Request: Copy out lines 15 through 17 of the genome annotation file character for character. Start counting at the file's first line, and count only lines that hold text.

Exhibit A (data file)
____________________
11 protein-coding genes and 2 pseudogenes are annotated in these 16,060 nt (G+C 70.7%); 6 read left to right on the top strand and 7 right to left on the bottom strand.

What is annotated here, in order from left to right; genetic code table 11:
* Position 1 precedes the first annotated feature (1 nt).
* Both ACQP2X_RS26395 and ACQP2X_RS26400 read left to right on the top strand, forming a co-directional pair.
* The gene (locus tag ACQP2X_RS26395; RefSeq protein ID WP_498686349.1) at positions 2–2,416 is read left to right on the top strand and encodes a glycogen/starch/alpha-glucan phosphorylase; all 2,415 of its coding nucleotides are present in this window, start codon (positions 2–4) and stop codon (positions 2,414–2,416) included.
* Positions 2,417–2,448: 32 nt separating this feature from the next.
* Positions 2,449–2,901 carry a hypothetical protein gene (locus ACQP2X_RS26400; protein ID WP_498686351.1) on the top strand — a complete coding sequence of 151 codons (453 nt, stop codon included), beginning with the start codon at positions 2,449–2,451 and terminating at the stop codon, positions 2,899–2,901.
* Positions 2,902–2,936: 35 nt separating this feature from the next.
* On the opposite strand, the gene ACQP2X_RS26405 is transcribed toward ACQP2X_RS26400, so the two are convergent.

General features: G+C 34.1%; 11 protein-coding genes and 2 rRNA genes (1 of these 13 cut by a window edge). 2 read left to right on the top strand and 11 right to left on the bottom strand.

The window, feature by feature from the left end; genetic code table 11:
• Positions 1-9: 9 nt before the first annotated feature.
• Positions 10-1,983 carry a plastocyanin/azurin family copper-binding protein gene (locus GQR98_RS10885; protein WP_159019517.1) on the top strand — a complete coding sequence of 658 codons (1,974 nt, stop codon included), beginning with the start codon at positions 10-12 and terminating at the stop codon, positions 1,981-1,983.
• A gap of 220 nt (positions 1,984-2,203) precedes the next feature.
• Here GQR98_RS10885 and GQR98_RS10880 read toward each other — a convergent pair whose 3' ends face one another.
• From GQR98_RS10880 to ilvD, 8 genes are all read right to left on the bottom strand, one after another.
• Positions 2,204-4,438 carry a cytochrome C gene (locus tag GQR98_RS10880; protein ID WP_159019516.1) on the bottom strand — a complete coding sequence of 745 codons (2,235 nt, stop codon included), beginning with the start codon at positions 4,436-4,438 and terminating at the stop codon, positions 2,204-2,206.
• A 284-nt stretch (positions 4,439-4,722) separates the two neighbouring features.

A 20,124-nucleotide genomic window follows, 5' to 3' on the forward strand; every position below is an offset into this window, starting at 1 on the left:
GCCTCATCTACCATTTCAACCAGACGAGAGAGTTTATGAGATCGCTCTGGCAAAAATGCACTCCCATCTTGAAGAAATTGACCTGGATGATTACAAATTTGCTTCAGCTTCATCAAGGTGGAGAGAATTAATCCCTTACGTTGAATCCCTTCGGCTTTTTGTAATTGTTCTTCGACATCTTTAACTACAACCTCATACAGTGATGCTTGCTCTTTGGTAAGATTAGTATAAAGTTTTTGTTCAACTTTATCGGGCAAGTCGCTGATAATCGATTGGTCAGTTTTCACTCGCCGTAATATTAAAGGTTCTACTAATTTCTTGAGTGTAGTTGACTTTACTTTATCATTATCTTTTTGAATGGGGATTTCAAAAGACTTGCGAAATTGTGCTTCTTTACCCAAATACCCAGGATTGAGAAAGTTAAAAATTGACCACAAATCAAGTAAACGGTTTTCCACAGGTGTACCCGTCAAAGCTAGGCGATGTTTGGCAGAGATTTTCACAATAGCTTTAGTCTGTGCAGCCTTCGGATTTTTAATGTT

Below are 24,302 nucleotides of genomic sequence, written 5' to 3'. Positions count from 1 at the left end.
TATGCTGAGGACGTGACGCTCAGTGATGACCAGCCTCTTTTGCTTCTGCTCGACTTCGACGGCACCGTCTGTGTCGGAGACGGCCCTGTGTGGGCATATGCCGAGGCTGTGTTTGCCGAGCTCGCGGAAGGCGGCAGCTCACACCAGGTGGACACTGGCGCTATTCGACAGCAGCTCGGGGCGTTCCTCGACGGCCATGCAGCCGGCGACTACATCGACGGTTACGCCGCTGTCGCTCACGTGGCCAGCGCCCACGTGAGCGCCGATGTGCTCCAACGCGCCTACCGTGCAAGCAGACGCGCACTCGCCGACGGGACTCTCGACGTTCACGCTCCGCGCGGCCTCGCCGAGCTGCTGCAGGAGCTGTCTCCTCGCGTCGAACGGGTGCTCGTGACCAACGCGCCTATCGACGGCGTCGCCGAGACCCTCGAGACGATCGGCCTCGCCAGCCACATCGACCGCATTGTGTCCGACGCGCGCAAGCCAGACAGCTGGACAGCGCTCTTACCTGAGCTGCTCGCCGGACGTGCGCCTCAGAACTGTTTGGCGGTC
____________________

• Here GQR98_RS10885 and GQR98_RS10880 read toward each other — a convergent pair whose 3' ends face one another.
• From GQR98_RS10880 to ilvD, 8 genes are all read right to left on the bottom strand, one after another.
• Positions 2,204-4,438 carry a cytochrome C gene (locus tag GQR98_RS10880; protein ID WP_159019516.1) on the bottom strand — a complete coding sequence of 745 codons (2,235 nt, stop codon included), beginning with the start codon at positions 4,436-4,438 and terminating at the stop codon, positions 2,204-2,206.